Teacher, Mr Webb of Trinity College Perth, was unsuccessful in his appeal against his conviction of failing to report sexual abuse of a child in a decision delivered on 13 October 2021.
In April 2017, a group of boys from the school went on a school rugby trip to Japan. Mr Webb was one of three teachers who accompanied the boys on the rugby trip.
On 11 April 2017, one of the boys, AB, was assaulted by a group of boys. In the course of the assault, the boys held AB down, removed his underwear and penetrated his anus with an object. AB later discovered that the object was a carrot. There was no contest at trial that AB was assaulted in the manner that he described.
Mr Webb did not report the incident in the form required by the Children and Community Services Act 2004 (WA). The incident was ultimately reported by the Acting Headmaster of the school.
The issue at trial was whether the appellant ‘believe on reasonable grounds’ that AB had been the subject of sexual abuse. That is, whether Mr Webb had a subjective state of mind inclining towards assent to, rather than rejecting, the proposition that AB had been the subject of sexual abuse.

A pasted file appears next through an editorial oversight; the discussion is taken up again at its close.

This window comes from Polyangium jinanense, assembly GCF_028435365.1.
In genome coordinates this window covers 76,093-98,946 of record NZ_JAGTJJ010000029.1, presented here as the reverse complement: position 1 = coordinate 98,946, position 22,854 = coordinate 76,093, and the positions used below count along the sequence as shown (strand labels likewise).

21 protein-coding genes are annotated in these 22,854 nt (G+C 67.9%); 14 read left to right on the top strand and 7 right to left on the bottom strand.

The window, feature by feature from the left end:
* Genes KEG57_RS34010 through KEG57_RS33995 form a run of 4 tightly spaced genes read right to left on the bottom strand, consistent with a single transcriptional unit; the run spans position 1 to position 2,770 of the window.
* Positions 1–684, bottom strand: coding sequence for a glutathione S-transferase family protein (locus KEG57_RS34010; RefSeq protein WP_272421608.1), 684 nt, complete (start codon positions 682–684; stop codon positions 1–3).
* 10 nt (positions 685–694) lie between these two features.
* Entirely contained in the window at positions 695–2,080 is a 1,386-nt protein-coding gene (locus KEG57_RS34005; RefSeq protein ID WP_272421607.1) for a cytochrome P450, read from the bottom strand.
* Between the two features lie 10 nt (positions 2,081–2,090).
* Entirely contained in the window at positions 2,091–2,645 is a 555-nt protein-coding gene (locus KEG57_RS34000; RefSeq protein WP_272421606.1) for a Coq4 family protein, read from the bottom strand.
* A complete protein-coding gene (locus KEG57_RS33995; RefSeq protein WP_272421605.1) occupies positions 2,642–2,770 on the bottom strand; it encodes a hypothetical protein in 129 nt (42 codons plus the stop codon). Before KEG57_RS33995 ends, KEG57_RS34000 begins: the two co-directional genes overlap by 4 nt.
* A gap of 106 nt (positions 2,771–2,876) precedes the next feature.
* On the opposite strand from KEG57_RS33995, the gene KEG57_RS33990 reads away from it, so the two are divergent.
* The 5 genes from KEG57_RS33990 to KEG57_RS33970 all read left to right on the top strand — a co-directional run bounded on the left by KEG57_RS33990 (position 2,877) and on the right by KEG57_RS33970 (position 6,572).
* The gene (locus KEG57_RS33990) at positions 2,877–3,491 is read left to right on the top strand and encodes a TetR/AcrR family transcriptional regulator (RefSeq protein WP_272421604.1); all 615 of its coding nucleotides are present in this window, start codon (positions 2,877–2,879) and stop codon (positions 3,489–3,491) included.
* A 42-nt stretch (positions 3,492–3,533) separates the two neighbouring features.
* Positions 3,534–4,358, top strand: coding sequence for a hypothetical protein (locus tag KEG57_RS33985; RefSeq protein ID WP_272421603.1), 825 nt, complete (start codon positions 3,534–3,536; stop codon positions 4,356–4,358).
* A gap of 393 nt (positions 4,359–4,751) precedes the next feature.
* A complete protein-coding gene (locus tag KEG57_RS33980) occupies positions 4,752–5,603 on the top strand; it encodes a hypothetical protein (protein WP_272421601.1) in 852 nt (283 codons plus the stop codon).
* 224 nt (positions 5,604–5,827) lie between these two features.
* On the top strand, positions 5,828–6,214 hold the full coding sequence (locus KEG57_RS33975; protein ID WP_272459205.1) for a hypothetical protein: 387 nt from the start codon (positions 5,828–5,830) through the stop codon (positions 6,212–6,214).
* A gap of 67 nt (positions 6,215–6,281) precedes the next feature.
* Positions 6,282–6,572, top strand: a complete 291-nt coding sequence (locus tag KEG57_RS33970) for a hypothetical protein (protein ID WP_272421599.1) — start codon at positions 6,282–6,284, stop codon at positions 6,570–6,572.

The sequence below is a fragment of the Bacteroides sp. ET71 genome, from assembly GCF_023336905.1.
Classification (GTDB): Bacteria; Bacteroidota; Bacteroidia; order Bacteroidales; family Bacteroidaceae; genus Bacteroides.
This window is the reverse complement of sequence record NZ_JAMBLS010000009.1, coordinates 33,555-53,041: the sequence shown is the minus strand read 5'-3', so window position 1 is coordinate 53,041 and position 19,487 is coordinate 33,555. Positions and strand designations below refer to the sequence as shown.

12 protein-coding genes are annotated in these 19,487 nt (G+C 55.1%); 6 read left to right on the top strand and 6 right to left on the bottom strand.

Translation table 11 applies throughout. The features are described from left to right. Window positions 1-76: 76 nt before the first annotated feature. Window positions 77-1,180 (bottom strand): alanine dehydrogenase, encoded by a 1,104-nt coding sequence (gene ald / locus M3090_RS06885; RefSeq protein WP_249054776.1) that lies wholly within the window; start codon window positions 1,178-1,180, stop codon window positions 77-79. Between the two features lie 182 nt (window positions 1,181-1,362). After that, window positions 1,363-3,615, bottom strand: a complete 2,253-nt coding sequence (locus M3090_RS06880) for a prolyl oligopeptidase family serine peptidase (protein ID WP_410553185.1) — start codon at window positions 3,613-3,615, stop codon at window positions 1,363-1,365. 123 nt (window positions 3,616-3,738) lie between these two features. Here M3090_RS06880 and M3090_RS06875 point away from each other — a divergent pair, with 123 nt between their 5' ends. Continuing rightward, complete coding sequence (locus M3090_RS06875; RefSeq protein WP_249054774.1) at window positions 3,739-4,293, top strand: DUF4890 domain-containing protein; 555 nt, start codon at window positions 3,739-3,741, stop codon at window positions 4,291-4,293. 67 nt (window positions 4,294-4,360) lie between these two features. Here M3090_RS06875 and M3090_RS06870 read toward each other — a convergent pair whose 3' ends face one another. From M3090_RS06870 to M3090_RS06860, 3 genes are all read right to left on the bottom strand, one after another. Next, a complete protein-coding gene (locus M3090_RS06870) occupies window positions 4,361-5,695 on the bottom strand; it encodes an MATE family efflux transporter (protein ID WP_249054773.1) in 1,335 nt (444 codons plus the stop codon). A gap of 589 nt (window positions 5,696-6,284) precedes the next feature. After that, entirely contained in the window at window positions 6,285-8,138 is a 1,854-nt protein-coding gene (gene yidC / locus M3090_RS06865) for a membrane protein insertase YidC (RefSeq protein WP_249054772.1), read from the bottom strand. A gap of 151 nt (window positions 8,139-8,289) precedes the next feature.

The Court found Mr Webb guilty of being a teacher who in the course of his work as a teacher formed the belief on reasonable grounds that a child had been the subject of sexual abuse, he failed to report that belief as soon as practicable after forming the belief, contrary to s 124B of the Children and Community Services Act 2004 (WA).
His Honour entered a judgment of conviction, imposed a fine of $1,200 and made a spent conviction order.
On appeal the Court held that to the extent that Mr Webb teacher’s interview contained denials of the Mr Webb’s positive belief, those denials must be rejected in light of all of the circumstances. Those denials could not, when considered in light of all of the circumstances, give rise to a reasonable inference consistent with innocence. The learned magistrate was therefore correct to conclude that the only reasonable inference was that Mr Webb formed the requisite belief and that it was on reasonable grounds.
The case of Webb v Tang WASC 344 can be read in full here <https://jade.io/article/841410.
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